Dackard: Let’s go see what all the fuss is about.

(This is also a waste of a panel.)

Panel 4: Long Rectangle. View from outside as the Nevermore’s engines kick on and she takes off from the wasteland planet. Dust kicks up beneath her, vegetations blows in the wind.


So that deal had nothing to do with anything? Really? Why was it there? Scenes should do one of two things, establish character and move the story forward. Preferably both. Even considering the morsel of character that was established in the first scene, it’s still a massive waste of space. It needs some more hooks, to propel your story forward. Things need to be hinted at. Conflict needs to be established. All my interest from the beginning was killed off by your time wasting.

Okay. Liam’s done, so I’m done.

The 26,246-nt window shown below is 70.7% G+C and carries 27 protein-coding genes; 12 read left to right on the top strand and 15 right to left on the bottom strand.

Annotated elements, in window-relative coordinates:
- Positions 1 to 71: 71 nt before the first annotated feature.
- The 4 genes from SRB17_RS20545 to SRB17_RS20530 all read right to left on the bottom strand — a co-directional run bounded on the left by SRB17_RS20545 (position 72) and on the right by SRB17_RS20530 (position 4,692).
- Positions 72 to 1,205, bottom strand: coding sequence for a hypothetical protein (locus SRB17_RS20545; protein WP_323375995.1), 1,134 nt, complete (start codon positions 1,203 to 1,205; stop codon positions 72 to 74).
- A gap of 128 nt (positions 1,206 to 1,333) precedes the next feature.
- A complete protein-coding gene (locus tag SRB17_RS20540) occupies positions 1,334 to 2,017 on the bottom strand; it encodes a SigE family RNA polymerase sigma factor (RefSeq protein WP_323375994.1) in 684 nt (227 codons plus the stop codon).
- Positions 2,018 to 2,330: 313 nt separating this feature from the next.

Let’s run this down.

Format: Flawless Victory! It feels like it’s been a long time since we’ve seen this. It feels great! Thank you!

Panel Descriptions: They aren’t bad. I think they’re a bit on the micromanaging side, but it’s not too bad. They’re easy to ignore. I’d go with just a little bit more info such as facial expressions and body language, but these are pretty decent. I have no real complaints about the panel descriptions,

Pacing: This is where the entire thing falls flat on its face. After P1, nothing happens. P1 is supposed to be the start of the story. It isn’t. The story hasn’t started yet. There’s no inciting incident. There’s nothing here to get the reader deeper into the book. It really feels like the story started too early. Where’s the hook? It’s not even missing, it’s non-existent.

Pacing is the number of scenes in a book, the number of pages in a scene, the number of panels on a page, and the number of words in a panel, and what happens with each of those pieces. P1 seemed to be decently paced as a page, but the entire scene just isn’t good because nothing happens. The pacing is exactly where you fell down.